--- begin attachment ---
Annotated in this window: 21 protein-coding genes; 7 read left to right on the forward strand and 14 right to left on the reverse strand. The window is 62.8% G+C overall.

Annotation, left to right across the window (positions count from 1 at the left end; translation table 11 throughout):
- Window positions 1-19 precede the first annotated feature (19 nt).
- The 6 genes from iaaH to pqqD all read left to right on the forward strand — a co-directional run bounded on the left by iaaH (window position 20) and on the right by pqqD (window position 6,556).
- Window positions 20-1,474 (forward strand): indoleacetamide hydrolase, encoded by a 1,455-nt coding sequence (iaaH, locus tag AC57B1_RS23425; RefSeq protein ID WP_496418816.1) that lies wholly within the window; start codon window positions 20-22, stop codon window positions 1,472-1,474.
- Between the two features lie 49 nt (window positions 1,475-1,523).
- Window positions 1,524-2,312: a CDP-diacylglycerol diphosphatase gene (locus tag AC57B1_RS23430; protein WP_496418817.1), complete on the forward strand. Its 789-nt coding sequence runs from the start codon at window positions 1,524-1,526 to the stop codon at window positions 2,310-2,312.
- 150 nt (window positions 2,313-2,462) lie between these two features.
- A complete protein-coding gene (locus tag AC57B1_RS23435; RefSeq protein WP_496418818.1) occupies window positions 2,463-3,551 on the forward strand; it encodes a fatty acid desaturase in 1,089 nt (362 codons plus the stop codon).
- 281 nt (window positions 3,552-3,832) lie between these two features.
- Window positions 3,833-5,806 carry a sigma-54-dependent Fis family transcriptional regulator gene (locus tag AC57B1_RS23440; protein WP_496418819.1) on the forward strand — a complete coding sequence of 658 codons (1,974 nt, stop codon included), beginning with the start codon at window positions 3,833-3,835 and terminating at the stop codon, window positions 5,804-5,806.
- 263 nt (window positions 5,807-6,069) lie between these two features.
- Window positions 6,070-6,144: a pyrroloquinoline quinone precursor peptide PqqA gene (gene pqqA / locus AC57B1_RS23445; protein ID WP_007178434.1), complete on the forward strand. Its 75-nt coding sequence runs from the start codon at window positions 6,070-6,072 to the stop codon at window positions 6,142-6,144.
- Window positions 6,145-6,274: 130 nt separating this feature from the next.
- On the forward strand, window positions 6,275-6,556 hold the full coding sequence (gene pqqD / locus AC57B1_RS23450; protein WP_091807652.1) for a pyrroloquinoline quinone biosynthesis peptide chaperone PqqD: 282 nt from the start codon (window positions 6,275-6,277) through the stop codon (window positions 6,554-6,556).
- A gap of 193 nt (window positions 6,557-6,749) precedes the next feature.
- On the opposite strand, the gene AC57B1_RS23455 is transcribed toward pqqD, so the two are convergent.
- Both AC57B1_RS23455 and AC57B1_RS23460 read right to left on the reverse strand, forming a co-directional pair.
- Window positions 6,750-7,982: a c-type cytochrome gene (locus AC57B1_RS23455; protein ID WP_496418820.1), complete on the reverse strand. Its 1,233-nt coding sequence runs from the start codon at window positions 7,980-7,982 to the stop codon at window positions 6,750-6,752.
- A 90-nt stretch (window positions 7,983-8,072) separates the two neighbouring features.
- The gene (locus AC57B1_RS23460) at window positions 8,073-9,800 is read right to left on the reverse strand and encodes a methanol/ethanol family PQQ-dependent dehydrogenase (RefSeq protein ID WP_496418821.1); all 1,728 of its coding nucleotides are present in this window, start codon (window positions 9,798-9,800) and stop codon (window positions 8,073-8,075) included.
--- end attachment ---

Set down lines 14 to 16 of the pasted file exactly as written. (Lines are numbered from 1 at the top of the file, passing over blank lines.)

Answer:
- Window positions 6,145-6,274: 130 nt separating this feature from the next.
- On the forward strand, window positions 6,275-6,556 hold the full coding sequence (gene pqqD / locus AC57B1_RS23450; protein WP_091807652.1) for a pyrroloquinoline quinone biosynthesis peptide chaperone PqqD: 282 nt from the start codon (window positions 6,275-6,277) through the stop codon (window positions 6,554-6,556).
- A gap of 193 nt (window positions 6,557-6,749) precedes the next feature.